Friday, April 25, 2008

Grass or Grain on the BGE?

If you purchase a BGE you are very likely going to eat a LOT more beef and chicken than you ever have in your life; so how do you do this without packing it on unnecessary? Well, first look for meat, eggs and dairy products that come from grass-fed animals because “grass-fed products are higher in important nutrients and lower in fat than grain-fed products.”1 Don’t forget that animals are seasonal (just like veggies!) and you may not be able to find grass-fed, pasture-raised animal products all year long… but when you do, you can stock up! Buy more and freeze until the next season comes around.

Pasture-raised animals roam freely in their natural environment where they're able to eat nutritious grasses and other plants that their bodies are adapted to digest. Grazing on pasture is especially beneficial for cattle and other ruminants, whose bodies are developed to eat grass. The roughage provided by grasses and other plants allows ruminants to produce saliva, which helps neutralize acids that exist naturally in their digestive systems. When taken off pasture and put on a diet of grain, a ruminant will produce less saliva, causing an increase in acidity within its digestive tract. As a result, grain-fed cattle often suffer from a number of health problems including intestinal damage, dehydration, liver abscesses and even death. Despite the fact that grain diets can sicken cattle and other ruminants, factory farms feed these animals grain (usually corn or soybeans) because it's a cheap way to fatten animals and force them to grow to market weight as quickly as possible. On pasture, animals get all the nutrients they need from grass and forage (other plants), and some animals, like chickens, get additional vitamins and protein from eating insects.

Interestingly Humans benefit from all this as well. A growing body of research indicates that pasture-raised meat, eggs, and dairy products are better for consumers' health than conventionally-raised, grain-fed foods. In addition to being lower in calories and total fat, pasture-raised foods have higher levels of vitamins, and a healthier balance of omega-3 and omega-6 fats than conventional meat and dairy products. Studies have shown that milk from pasture-fed cows has as much as five times the CLA (a “good” type of fatty acid) as milk from grain-fed cows. iii And meat from pasture-fed cows has from 200 to 500 percent more CLA as a proportion of total fatty acids than meat from cows that eat a primarily grain-based diet.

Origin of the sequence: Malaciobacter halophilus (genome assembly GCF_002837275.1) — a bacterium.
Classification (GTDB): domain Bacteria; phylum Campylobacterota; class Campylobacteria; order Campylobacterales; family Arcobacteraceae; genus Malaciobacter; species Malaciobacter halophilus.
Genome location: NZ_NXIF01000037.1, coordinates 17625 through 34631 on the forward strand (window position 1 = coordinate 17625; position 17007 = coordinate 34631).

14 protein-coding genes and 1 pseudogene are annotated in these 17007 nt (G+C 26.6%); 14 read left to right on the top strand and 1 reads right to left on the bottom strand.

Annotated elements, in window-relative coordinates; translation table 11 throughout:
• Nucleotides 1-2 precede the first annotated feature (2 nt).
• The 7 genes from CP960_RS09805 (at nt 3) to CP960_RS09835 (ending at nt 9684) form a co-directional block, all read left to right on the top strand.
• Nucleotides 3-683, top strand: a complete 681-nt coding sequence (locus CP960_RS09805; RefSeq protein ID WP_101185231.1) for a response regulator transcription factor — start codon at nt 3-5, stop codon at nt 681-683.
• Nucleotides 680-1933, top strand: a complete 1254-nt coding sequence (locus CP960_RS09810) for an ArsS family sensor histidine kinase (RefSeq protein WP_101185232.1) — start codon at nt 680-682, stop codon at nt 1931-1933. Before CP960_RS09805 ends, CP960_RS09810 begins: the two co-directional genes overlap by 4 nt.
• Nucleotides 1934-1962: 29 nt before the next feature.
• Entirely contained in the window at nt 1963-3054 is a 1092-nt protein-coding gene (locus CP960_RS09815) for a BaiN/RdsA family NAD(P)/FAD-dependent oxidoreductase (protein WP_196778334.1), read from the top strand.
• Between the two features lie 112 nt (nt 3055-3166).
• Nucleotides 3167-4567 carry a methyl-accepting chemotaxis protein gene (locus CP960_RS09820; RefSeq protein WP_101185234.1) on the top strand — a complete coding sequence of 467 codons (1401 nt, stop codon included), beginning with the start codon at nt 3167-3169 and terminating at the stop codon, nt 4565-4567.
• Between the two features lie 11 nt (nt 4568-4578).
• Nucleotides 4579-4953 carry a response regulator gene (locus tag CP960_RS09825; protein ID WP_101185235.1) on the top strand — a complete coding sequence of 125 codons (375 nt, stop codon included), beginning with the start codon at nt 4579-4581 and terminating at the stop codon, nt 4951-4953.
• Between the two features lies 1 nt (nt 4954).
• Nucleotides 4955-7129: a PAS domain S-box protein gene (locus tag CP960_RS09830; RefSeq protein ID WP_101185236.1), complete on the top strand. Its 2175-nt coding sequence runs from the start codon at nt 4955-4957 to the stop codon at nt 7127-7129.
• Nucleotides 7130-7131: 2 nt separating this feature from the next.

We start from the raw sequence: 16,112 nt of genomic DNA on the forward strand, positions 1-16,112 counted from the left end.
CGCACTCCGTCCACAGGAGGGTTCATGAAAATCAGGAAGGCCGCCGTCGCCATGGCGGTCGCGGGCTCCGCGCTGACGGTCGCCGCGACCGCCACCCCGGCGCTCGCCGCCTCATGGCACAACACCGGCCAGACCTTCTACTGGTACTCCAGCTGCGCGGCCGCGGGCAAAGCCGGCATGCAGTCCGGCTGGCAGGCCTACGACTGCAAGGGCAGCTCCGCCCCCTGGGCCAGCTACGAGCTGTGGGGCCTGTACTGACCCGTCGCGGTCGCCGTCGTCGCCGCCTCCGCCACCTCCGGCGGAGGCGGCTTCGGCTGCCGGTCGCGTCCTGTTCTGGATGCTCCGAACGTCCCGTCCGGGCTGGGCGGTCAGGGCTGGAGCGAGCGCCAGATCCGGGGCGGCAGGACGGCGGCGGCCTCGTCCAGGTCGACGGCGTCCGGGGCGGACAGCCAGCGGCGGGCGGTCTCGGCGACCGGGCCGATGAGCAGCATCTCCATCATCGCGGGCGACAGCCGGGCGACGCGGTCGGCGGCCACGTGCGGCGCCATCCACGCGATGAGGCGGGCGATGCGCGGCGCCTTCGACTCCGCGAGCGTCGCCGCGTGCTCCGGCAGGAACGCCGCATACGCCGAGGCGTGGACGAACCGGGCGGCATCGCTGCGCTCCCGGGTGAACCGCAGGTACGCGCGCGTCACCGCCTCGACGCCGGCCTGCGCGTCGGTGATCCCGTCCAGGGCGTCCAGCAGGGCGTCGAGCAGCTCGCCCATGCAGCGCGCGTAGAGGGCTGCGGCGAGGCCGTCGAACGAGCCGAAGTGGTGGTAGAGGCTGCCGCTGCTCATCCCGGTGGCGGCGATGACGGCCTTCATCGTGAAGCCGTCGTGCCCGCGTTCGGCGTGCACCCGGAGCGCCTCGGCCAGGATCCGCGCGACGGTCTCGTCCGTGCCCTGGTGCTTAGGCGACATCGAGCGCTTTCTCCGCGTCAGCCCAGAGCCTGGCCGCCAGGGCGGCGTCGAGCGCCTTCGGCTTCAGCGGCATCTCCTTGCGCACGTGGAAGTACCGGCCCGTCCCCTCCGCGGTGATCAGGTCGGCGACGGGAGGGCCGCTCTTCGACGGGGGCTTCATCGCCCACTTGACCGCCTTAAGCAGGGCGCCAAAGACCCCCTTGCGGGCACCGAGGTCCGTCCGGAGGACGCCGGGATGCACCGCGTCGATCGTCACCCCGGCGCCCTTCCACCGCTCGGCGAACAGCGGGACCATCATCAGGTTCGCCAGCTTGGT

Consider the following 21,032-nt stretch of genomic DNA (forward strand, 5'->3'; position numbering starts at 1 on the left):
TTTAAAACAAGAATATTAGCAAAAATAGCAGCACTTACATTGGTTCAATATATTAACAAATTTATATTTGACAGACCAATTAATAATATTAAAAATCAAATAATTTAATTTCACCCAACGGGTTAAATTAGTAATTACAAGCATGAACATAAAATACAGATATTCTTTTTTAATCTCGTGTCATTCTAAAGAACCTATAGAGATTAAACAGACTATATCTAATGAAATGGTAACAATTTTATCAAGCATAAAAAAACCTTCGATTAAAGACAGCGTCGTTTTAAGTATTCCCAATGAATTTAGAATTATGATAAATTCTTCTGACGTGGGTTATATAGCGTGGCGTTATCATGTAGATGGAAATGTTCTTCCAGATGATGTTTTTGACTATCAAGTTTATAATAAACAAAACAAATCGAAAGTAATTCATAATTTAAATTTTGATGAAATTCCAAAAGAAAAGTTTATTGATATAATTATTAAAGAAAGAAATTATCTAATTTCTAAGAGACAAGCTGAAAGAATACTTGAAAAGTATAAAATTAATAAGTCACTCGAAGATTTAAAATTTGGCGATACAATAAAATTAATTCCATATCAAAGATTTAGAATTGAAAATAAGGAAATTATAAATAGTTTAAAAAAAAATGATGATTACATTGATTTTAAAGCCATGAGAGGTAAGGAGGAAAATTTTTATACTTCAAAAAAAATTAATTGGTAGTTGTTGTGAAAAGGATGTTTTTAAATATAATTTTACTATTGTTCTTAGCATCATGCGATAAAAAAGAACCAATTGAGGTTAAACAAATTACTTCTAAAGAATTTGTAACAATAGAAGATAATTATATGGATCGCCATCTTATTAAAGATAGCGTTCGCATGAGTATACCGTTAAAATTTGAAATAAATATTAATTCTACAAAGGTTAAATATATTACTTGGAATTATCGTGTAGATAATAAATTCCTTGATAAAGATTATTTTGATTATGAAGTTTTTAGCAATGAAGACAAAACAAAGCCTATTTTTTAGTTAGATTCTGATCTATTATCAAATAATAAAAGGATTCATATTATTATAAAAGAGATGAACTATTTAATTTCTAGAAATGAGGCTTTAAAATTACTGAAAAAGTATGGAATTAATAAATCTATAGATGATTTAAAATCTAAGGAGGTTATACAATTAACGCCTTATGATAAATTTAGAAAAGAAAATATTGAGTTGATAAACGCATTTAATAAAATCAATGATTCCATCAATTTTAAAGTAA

Free-range chickens have 21% less total fat, 30% less saturated fat and 28% fewer calories than their factory-farmed counterparts. Eggs from poultry raised on pasture have 10% less fat, 40% more vitamin A and 400% more omega-3's. Keep in mind that the consistency, texture, color and flavors of food from pasture-raised animals differ from those of conventionally-produced foods. Pasture-raised chickens produce eggs with brighter, more orange-colored yolks than conventional eggs, and butter from pasture-raised cows tends to have a darker yellow color than the butter you get at the supermarket. Since pastured meats contain less fat, they must also be cooked more slowly than conventional meats.

FUN FACT: If you, like the average American, eat 67 pounds of beef per year, then switching from conventional beef to pastured beef would reduce your yearly calorie intake by 16,642 calories!

What’s a Ruminant you ask? Ruminants are hoofed animals with four-chambered stomachs which enable them to digest cellulose. After eating, ruminants regurgitate a semi-digested material called cud, which they chew, then eat. Cows, goats, sheep, bison, deer, camels, llamas, and giraffes are all ruminants. All ruminants are vegetarians by nature.

1-Source and text from The Sustainable Table